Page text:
THE LAST MISTRESS

4.5 Stars
Year Released: 2007
MPAA Rating: Unrated
Running Time: 104 minutes
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Sometimes a film is as good as its cast. While a group of bad actors will never bring success, an exceptional performer can make a solid film into a standout. This is the case with “The Last Mistress,” an adaptation of a 19th-century novel in which the French well-to-do amuses itself by gossiping about the latest scandal. The milieu is ripe for social commentary, while the scandal in this film is ready-made for melodrama. Yet director Catherine Breillat, who has fixed a critical eye upon the politics of female sexuality in many films, is too interested in her characters to deliver just a series of thrills. Here Breillat directs one of the most thrilling actresses working today, and the latter makes this calculated study into a tale brimming with passion and sorrow.

Asia Argento is the mistress in question, and imagining the film without her is like picturing a non-Bardem “No Country,” or “There Will Be Blood” with Day-Lewis still on leave. For these two performers, method acting is not an aim; it’s as standard to the job as are the words “Action” and “Cut.” Argento, who should be nominated by the Academy this year if justice is to be served, brings the same level of focus and verity to her challenging role. The French-language film “The Last Mistress,” which will be in limited release and available On Demand on Friday, June 27, seems made for Argento, yet she singlehandedly achieves the film’s ambitions.

Argento’s La Vellini is the cause for much gossip in Paris, 1835. The illegitimate daughter of an Italian princess and a Spanish bullfighter, she is as exotic a number as any Parisian could indulge himself in. Her flagrant demeanor turns heads non-stop; even the men who call her “a bit moorish” or a “mutt” take notice. While she’s married to a wizened Englishman, she consummates with a physically desirable social climber, Ryno de Marigny (newcomer Fu’ad Ait Aattou, thick featured yet androgynous), who eventually positions himself to marry into a solid family. One he does, he swears to Vellini that their affair is finished, but his words mean nothing next to his excitable demeanor.

Prior to his wedding, Ryno sits for a fireside chat with the grandmother of his intended, the Marquise de Flers (Claude Sarraute). A matriarch and a perennial gossip, she’s quite smitten by the young man, even if she knows his secret. She urges him to tell her the full story of his affair with Vellini, which turns out to have lasted ten years. While the Marquise acts as if she wants a confession from him, she really craves the details. Ryno’s story serves as a flashback that lasts a good part of the film, and it transitions his affair from a game between two stubborn youths into a prolonged, inseparable attraction.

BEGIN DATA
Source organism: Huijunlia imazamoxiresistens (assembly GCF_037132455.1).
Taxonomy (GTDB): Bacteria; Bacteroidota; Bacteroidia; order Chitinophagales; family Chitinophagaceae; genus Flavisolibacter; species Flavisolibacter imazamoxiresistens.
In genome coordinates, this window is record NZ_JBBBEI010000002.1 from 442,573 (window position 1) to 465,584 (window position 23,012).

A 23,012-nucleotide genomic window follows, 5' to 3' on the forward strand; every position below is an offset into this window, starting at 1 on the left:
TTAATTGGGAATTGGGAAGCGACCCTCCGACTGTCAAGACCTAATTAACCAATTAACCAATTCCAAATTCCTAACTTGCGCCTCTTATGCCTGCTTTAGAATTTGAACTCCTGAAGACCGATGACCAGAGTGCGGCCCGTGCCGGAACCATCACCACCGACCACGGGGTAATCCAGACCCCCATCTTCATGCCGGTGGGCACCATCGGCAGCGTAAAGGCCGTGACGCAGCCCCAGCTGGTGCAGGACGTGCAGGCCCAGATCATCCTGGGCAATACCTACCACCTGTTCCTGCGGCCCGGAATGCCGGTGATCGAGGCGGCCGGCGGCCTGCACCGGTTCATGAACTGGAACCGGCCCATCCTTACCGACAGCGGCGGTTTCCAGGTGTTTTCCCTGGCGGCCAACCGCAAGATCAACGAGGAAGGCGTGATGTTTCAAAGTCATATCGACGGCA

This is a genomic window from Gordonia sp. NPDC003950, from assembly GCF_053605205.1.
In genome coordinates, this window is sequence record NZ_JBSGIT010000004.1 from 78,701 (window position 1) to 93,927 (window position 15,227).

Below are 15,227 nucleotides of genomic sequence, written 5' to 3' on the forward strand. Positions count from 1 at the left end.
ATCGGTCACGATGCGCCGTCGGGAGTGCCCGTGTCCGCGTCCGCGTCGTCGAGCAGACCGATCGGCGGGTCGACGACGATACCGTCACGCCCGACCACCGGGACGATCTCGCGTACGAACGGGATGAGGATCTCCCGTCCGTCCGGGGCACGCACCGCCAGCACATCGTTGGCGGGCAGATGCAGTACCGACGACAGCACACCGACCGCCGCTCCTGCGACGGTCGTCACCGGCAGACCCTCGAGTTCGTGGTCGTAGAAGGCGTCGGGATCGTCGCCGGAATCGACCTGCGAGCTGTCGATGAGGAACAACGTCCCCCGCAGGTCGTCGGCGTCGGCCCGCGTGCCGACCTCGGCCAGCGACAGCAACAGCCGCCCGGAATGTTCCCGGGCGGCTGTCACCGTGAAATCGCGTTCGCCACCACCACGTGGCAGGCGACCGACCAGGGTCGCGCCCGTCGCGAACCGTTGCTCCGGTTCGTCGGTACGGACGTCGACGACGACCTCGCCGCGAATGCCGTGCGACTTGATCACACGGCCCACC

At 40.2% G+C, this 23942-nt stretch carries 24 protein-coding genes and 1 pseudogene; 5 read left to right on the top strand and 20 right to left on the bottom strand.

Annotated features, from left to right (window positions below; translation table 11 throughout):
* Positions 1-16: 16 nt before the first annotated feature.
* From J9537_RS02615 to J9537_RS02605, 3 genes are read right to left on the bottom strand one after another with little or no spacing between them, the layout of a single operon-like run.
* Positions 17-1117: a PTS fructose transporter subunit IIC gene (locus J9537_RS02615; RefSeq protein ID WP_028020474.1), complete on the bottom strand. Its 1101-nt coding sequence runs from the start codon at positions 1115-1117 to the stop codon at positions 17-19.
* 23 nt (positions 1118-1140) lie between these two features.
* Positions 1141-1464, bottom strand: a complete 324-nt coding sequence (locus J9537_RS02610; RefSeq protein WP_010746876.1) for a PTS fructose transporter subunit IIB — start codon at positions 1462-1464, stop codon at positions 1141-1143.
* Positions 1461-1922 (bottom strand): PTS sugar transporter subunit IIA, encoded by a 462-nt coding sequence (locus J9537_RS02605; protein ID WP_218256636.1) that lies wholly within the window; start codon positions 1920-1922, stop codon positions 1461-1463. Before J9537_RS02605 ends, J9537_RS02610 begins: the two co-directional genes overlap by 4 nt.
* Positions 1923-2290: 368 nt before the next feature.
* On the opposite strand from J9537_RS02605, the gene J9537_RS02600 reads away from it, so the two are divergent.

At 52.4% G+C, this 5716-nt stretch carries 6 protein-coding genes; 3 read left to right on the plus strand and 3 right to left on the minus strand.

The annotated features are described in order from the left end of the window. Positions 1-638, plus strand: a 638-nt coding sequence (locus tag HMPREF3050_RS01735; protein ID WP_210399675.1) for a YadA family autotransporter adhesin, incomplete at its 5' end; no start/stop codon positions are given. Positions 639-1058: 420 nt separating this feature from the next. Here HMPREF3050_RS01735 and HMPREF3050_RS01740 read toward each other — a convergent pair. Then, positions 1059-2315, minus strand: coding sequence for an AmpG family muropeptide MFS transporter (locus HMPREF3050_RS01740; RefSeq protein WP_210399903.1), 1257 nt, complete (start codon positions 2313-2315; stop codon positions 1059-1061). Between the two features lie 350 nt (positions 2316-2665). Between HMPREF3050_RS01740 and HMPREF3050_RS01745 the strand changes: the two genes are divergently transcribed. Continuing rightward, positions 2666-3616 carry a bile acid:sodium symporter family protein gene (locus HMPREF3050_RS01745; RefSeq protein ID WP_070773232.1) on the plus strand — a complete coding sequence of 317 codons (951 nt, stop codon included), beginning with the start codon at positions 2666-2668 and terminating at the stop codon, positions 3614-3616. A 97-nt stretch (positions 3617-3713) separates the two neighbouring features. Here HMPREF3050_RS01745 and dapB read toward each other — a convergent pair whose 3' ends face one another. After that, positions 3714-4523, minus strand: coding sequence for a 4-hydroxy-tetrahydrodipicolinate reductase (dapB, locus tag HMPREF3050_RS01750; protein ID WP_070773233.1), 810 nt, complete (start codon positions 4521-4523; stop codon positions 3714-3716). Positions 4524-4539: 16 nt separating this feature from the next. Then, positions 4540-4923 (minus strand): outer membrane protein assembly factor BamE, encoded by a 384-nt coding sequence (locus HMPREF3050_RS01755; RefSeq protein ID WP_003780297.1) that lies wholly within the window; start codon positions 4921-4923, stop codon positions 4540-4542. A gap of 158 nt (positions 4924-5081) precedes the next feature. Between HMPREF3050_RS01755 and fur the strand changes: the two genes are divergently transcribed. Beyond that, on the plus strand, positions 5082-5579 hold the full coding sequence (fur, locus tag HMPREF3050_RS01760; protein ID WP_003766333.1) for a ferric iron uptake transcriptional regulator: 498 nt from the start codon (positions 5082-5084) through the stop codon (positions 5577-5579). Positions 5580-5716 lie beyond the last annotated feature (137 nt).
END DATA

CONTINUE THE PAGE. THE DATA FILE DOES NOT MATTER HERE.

When Ryno and Vellini first meet, he is so intent of bedding her that he stalks her on horseback to a riding spot. As her aged husband catches him forcing a kiss on her, Ryno whips him in the face without a second thought. With an official quarrel over a lady, who’s present to boot, the two must take pistols for a duel, and when Ryno misses intentionally, Vellini’s husband shoots him right in his chest. The wound that leaves him near death for months simmers Vellini’s blood, and she runs to him to suck his wound and quell her passion. The details of the plot sound irredeemably melodramatic. Yet once Vellini discovers the feelings she has for Ryno, Argento’s fiery presence makes their passionate encounters into the real thing, and should make many of us wish we could experience something on that level.

But we wouldn’t want her overall experience, which we can tell early on is going nowhere positive. After leaving Paris (and her husband), she loses Ryno, who returns and becomes engaged to the Marquise’s granddaughter, Hermangarde (Roxane Mesquida, from Breillat’s “Fat Girl”), who’s fair skin and frigidity cause a new found turn-on for him. However, old flings with Vellini die hard, and she’s soon lurking about to bring him back to her bed. When she gets him there, Argento depicts the power that a woman in such a predicament would use to gain control.

For all the commanding, Spanish-tinged French phrases that Vellini speaks to Ryno, Argento delivers volumes more in her vivid physical performance. Breillat’s camera often comes in for a closeup, and Argento’s face ignites the frame with emotion. In Asia, it looks like the filmmaker has finally met her match.



Posted on June 21, 2008 in Reviews by
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